Posts tagged ‘therapy’

Woke

I read the message of a dear childhood friend with surprise. She talked about the impact of the various health crises of her special needs child on her other children, and how she and her husband had not really tackled that impact well in the midst of everything going on. She is kind of a pillar of amazing-ness to me; she has handled their child’s medical issues with a strength and grace I strive to emulate.

I quickly responded in support that we are all doing our best in any given moment, and I believe that of her completely. I then gently tried to extend that sentiment to myself to see how it felt. I found myself believing it, maybe for the first time ever.

I think I’ve spent 17 years judging – and often judging harshly – myself and how I have handled things with C. I am a fixer at heart, a researcher by trade, and I’m always convinced there is an answer just around the corner. I keep searching for it, because I know if I find it everything will be better.

But I give. I quit. I’m done. No more of that. Whether it took distance from C to realize it, or if I am just waking up, I don’t know. It brings me to tears to think about it – holy cow, I have been hard on myself. From day one, if I’m honest. Not good enough, not doing enough, not doing the right thing, not giving enough, not loving enough. Yet the reality is I have done everything, given everything, and loved so hard it sort of broke me.

I am always doing my best. And I can always do better. Therapist NC wrote this statement on a whiteboard at our very first meeting with him. How I hated that sentiment – and many others – during those early days of therapy. I couldn’t live with dichotomies like that one. I thought it excused things. Gave reasons for C to be an ass and then say he was doing his best in the very next breath (which he did more than once). But perhaps what it really did was bring to light my own deeply-held belief that I was never, ever at my best. Doing better was something I should be doing more of, even though I felt like I was constantly working at it. I had the second part of that therapy statement down, perhaps too much so.

It’s exhausting living with the belief you are never good enough. I am now trying to give myself a little bit of a pass on the “I can always do better” part. Even though I’m not doing exactly as instructed by Therapist Saying #1, I think it’s an okay way for me to work it. Putting down that heavy weight has been a great relief. And in this week of Thanksgiving, I find myself grateful to have finally reached this point of believing I am doing – and have done – my best.

November 18, 2018 at 3:36 pm 2 comments

Unpacking

I wandered into my appointment with my therapist this week without a whole lot on my mind, really, except ongoing pain around which life seems to revolve right now. What came out of my mouth, however, were several revelations I’m not sure I even recognized for what they were until I spoke them aloud. Whether a high pain level lowers my internal filter or makes me care less what anyone thinks, I’m not sure, but it does seem to be an effective conduit for getting things out of my head and into the universe. And somewhat surprisingly, lightning bolts didn’t strike me down immediately for saying these things. Go figure.

The worst of the worst? I’m fairly ambivalent about seeing C when we visit him over Thanksgiving. I haven’t seen him since he left here in August. And he left after a rather violent episode that left us both hurting. Hubs was out of town, C went for pills I inadvertently left out, and the rest is history that will haunt me for years to come. Truth be told, I don’t know that I have actually forgiven him for that incident which, if I’m honest, is probably more at the root of my ambivalence than anything else.

When we talk with C on the phone, he sounds great. Things come out of his mouth that astound me. He seems healthy, well adjusted, and happy. But I don’t really trust any of it fully. It all feels artificial. We won’t know how he’s truly doing until he comes home, and even a visit won’t tell us much. Only when we are all back in our daily routine will we be able to tell if any of these newfound skills will actually stick, and I admit to not having a whole lot of faith in this process. Not really because of C, his treatment center, or Hubs and me. It’s more about the best predictor of the future being the past. Habits, dynamics, behaviors…they are all difficult to change.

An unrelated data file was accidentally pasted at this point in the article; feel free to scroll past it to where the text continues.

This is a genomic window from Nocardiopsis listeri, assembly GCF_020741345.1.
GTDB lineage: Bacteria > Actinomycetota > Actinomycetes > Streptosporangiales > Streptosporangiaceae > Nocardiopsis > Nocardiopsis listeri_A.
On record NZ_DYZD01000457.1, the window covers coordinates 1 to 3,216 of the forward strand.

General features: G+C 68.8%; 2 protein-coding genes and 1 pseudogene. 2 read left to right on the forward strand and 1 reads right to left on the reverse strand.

So I wait. I continue to work on my sense of inner calm and peace no matter what is going on around me, because I know that’s really all I can do. Staying in the moment and all of that. I am a lot better at that particular skill than I was a year ago. Still, when someone is throwing things, body slamming closed doors, going for knives and pills, and screaming hateful things, it is fairly difficult to be very Zen. I am trying to let those incidents fade from my memory and recognize that a seven month break is pretty significant. A lot of change can happen in this time C is away.

Yet that voice in my head and heart continues. “What if?” I just keep trying to counter the negative answers with, “What if it’s great?” I am reminded of my own Nana, who had unrelenting faith in all of her children and grandchildren. Cousin X could have murdered someone and she would chalk it up to a phase that would pass. So I’m left wondering. What if C grows up, gains insight, recognizes his own role in life, and chooses to jump down on the right side of the fence? Now wouldn’t *that* be something?

November 11, 2018 at 4:17 pm 2 comments

A Life Worth Living

I stopped writing here mostly because I felt like C’s story was not mine to tell, he was getting older, and he was online. It felt like a violation of his privacy, and I know I run that risk again now. Yet it is not – it should not be – just about him. So much of his story is intertwined with my own, and mine with his. They are impossible to separate, it seems.

However, that is exactly the problem. My problem. In my quest to help C along his path to become a productive and happy adult, I fell into that cliche of a trap that I never thought would happen to me. I lost myself. Or, rather, I lost my identity. I became nothing but wrapped up in all things C, and it dominated my life. I was isolated, lonely, and miserable. My physical health suffered, my mental health suffered, and my marriage suffered. Of those three things, only Hubs didn’t rock the boat by startling me into paying attention. He understood, bless him. My body and mind did not.

First came cancer. Breast cancer, to be exact. I became that statistic that scares most women to their very core. Cancer forced me to focus on myself, something I had not really done since C was born, if I’m honest. I am all the better for it, despite still living in fear of its return. I went from having one friend with cancer to being surrounded by people with cancer, and while that at times makes me very uncomfortable, it also helps challenge my fear of it.

Second came depression, or rather the acknowledgement of it. After nearly a year of C’s therapist repeatedly pulling me aside after family sessions asking if I would like to talk to someone alone, I took the bait and have not looked back. Whether NC is particularly talented or he just landed in my life at the most opportune moment, I will never know for sure, but I take it for the great gift it has been to me.